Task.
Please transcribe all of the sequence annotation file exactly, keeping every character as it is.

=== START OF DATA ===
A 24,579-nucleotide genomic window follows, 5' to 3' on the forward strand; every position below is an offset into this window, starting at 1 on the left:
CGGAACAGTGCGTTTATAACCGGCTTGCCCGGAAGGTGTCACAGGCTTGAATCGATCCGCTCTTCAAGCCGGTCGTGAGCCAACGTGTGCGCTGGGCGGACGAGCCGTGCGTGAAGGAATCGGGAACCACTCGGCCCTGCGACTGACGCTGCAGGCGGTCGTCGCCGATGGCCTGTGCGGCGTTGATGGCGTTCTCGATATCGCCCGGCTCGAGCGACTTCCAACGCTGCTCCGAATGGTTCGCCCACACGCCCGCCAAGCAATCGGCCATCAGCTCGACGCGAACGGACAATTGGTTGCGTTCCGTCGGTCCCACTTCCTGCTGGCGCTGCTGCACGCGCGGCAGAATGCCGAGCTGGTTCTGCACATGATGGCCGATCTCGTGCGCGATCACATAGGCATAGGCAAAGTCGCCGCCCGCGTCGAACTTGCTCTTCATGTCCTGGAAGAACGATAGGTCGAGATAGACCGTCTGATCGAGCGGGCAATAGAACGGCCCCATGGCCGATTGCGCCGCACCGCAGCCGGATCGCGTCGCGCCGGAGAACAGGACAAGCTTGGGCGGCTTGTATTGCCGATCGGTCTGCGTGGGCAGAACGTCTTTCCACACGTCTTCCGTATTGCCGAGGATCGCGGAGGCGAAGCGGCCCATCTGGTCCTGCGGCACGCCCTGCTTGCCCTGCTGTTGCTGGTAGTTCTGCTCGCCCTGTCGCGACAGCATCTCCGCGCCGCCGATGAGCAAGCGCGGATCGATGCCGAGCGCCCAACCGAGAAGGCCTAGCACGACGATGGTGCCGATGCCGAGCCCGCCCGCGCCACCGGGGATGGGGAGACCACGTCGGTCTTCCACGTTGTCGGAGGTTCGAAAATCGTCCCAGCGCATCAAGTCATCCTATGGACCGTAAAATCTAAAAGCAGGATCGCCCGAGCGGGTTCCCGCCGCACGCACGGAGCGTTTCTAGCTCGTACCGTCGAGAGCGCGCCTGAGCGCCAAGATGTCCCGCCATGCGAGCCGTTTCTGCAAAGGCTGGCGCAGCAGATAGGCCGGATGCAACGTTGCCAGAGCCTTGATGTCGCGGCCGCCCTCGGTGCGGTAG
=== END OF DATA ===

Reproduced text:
A 24,579-nucleotide genomic window follows, 5' to 3' on the forward strand; every position below is an offset into this window, starting at 1 on the left:
CGGAACAGTGCGTTTATAACCGGCTTGCCCGGAAGGTGTCACAGGCTTGAATCGATCCGCTCTTCAAGCCGGTCGTGAGCCAACGTGTGCGCTGGGCGGACGAGCCGTGCGTGAAGGAATCGGGAACCACTCGGCCCTGCGACTGACGCTGCAGGCGGTCGTCGCCGATGGCCTGTGCGGCGTTGATGGCGTTCTCGATATCGCCCGGCTCGAGCGACTTCCAACGCTGCTCCGAATGGTTCGCCCACACGCCCGCCAAGCAATCGGCCATCAGCTCGACGCGAACGGACAATTGGTTGCGTTCCGTCGGTCCCACTTCCTGCTGGCGCTGCTGCACGCGCGGCAGAATGCCGAGCTGGTTCTGCACATGATGGCCGATCTCGTGCGCGATCACATAGGCATAGGCAAAGTCGCCGCCCGCGTCGAACTTGCTCTTCATGTCCTGGAAGAACGATAGGTCGAGATAGACCGTCTGATCGAGCGGGCAATAGAACGGCCCCATGGCCGATTGCGCCGCACCGCAGCCGGATCGCGTCGCGCCGGAGAACAGGACAAGCTTGGGCGGCTTGTATTGCCGATCGGTCTGCGTGGGCAGAACGTCTTTCCACACGTCTTCCGTATTGCCGAGGATCGCGGAGGCGAAGCGGCCCATCTGGTCCTGCGGCACGCCCTGCTTGCCCTGCTGTTGCTGGTAGTTCTGCTCGCCCTGTCGCGACAGCATCTCCGCGCCGCCGATGAGCAAGCGCGGATCGATGCCGAGCGCCCAACCGAGAAGGCCTAGCACGACGATGGTGCCGATGCCGAGCCCGCCCGCGCCACCGGGGATGGGGAGACCACGTCGGTCTTCCACGTTGTCGGAGGTTCGAAAATCGTCCCAGCGCATCAAGTCATCCTATGGACCGTAAAATCTAAAAGCAGGATCGCCCGAGCGGGTTCCCGCCGCACGCACGGAGCGTTTCTAGCTCGTACCGTCGAGAGCGCGCCTGAGCGCCAAGATGTCCCGCCATGCGAGCCGTTTCTGCAAAGGCTGGCGCAGCAGATAGGCCGGATGCAACGTTGCCAGAGCCTTGATGTCGCGGCCGCCCTCGGTGCGGTAG